Bad Chemistry

Cork disease can taint wines

Every once in a while, a bottle of wine — even a very good wine, from a reputable producer — breaks bad. Excuses abound, but reasons are harder to find.

Bad chemistry. The sequence is predictable: We buy a decent wine, treat it well until we pull the cork. We pour the wine, bring it to our lips. First, we’re assaulted by nasty aromas: moldy, musty, damp basement, mildewed stacks of old newspapers … Descriptors vary. Flavors, too, remind us of soggy basements. If the condition is advanced, the wine is undrinkable.

That condition is known by various names: cork disease, cork taint, “corked.” Researchers have pinned a chemical name on this, the ugly backside of wine; they call the problem 2,4,6-trichloroanisole, or just TCA. Researchers have found that TCA results from a reaction between certain fungi and bacteria and the chlorine agents usually used to sterilize cork.

Looking back. Let’s stop for a brief history. Wine, we now believe, has been made and consumed for more than 3,000 years, and over those millennia winemakers have sought and used various systems for containing their wines and closing the containers in order to prevent spillage, first, and exposure of the juice to oxygen in the air (which ages the wine and promotes its evolution into vinegar, great on salads, not so good by the glassful).

Without going into extensive detail, let’s just note that ceramic containers have been used, some stuffed with straw, some closed with melted wax, even ground glass. The advent of the glass bottle as a container for wine evolved over centuries, from too fragile to thicker and stronger (better for transportation of wine), and it found a closure match in the mid-1600s. The answer was a piece of bark — cork, that is, from the bark of cork trees that grow mainly in Portugal and parts of Spain.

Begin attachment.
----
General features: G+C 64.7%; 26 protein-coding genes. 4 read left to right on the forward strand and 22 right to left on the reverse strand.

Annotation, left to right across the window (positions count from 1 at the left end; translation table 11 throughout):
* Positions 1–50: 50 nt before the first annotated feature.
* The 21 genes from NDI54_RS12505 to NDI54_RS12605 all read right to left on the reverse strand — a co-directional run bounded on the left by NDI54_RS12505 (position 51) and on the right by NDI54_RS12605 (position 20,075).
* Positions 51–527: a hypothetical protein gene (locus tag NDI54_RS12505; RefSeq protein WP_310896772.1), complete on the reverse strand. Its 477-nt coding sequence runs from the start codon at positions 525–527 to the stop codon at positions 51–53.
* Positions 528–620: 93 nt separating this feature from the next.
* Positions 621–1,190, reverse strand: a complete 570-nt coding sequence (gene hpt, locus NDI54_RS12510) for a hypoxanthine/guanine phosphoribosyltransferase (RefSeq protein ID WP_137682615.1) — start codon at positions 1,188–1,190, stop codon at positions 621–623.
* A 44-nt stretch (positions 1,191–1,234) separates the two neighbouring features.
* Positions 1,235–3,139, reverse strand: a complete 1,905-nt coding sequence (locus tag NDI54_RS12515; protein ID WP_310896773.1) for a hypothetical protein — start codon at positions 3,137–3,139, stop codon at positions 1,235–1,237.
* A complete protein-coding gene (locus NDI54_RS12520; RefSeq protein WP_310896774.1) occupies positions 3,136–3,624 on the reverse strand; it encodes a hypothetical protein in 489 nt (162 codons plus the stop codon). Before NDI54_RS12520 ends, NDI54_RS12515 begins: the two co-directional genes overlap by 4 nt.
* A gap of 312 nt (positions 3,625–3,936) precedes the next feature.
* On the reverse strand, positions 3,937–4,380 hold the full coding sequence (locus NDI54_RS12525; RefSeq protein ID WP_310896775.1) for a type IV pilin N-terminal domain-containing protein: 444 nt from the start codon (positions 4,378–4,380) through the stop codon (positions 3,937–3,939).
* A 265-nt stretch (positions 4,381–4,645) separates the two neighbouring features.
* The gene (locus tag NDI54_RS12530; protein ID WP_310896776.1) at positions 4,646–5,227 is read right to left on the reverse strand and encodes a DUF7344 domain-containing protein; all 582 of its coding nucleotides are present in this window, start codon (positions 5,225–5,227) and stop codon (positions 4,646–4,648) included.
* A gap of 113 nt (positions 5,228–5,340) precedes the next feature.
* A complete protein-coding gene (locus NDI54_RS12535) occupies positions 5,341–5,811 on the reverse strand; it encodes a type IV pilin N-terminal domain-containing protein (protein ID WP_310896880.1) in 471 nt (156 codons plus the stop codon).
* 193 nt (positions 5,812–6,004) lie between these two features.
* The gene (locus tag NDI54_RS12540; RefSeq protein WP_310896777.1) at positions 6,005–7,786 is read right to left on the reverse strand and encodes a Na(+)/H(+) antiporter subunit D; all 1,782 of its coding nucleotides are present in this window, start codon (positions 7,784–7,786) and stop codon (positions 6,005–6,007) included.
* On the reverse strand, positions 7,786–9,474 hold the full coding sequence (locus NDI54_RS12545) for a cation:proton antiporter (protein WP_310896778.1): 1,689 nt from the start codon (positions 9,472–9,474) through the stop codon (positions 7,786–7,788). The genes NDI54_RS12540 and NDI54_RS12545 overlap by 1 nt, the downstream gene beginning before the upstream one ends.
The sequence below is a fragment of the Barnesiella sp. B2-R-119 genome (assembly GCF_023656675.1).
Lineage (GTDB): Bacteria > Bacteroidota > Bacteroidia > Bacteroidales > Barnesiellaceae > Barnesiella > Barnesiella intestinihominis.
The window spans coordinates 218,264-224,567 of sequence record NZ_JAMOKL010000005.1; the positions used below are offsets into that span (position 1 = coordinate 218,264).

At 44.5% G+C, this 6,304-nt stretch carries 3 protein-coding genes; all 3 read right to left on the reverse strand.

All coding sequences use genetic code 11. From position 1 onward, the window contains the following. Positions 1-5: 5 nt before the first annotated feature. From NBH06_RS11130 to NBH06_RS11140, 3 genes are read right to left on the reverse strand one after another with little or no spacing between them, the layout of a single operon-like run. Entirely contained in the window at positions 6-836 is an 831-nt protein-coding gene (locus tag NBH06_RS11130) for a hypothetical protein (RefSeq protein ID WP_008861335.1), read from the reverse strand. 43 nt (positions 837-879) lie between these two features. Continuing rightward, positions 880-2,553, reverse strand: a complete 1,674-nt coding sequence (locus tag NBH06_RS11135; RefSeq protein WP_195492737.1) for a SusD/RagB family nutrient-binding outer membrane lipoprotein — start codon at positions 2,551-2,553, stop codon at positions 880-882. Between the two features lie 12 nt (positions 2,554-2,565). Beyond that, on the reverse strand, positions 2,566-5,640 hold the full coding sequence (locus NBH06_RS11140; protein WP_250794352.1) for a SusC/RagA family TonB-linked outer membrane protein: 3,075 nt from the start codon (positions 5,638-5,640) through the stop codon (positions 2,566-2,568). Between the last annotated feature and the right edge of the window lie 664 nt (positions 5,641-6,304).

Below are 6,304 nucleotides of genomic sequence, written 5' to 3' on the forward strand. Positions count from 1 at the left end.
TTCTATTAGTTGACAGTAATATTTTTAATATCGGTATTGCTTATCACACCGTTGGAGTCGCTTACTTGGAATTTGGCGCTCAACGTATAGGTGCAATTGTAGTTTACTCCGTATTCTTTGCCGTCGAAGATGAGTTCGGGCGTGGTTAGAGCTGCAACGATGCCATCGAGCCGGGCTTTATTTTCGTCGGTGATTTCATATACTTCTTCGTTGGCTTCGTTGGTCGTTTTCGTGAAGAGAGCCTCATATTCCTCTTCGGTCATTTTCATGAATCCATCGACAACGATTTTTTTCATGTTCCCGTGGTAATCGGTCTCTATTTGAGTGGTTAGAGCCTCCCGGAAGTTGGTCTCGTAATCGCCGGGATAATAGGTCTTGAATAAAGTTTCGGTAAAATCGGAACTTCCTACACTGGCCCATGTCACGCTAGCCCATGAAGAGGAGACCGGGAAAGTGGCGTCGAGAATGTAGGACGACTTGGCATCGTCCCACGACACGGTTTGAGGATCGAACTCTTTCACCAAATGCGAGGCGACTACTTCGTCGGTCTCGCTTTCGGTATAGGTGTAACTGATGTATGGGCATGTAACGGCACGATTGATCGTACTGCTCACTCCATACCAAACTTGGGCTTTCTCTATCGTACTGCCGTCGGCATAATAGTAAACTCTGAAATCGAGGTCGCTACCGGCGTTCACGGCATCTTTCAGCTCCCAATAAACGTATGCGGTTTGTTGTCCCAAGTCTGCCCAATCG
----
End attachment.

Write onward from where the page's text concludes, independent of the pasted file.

Sadly, cork presented its own problems, especially as wine production increased so dramatically over the past 100 years or so. To prevent bacterial and fungal infections transmitted from the cork to the wine, cork had to be sterilized. Forms of chlorine were often used. All too often, TCA resulted.

In the 1980s, TCA was being found in about 8 percent of wines; that’s about one bottle per 12-bottle case, much too high. Vintners scrambled for alternatives: synthetics, composites, glass tops, screw caps. Cork growers/producers also raced for solutions, trying to save their burgeoning business; at this time, they claim to have virtually eliminated TCA, mainly by changing sterilization agents. Today, TCA is rare.

Still, buyers occasionally encounter TCA — and don’t like it. Some wine producers have completely abandoned cork closures; for example, most producers in Australia and New Zealand have committed to screw caps. But that has created some other problems, mainly having to do with marketing, that lingering image thing, nagging because the Aussie and Kiwi wines are often top quality.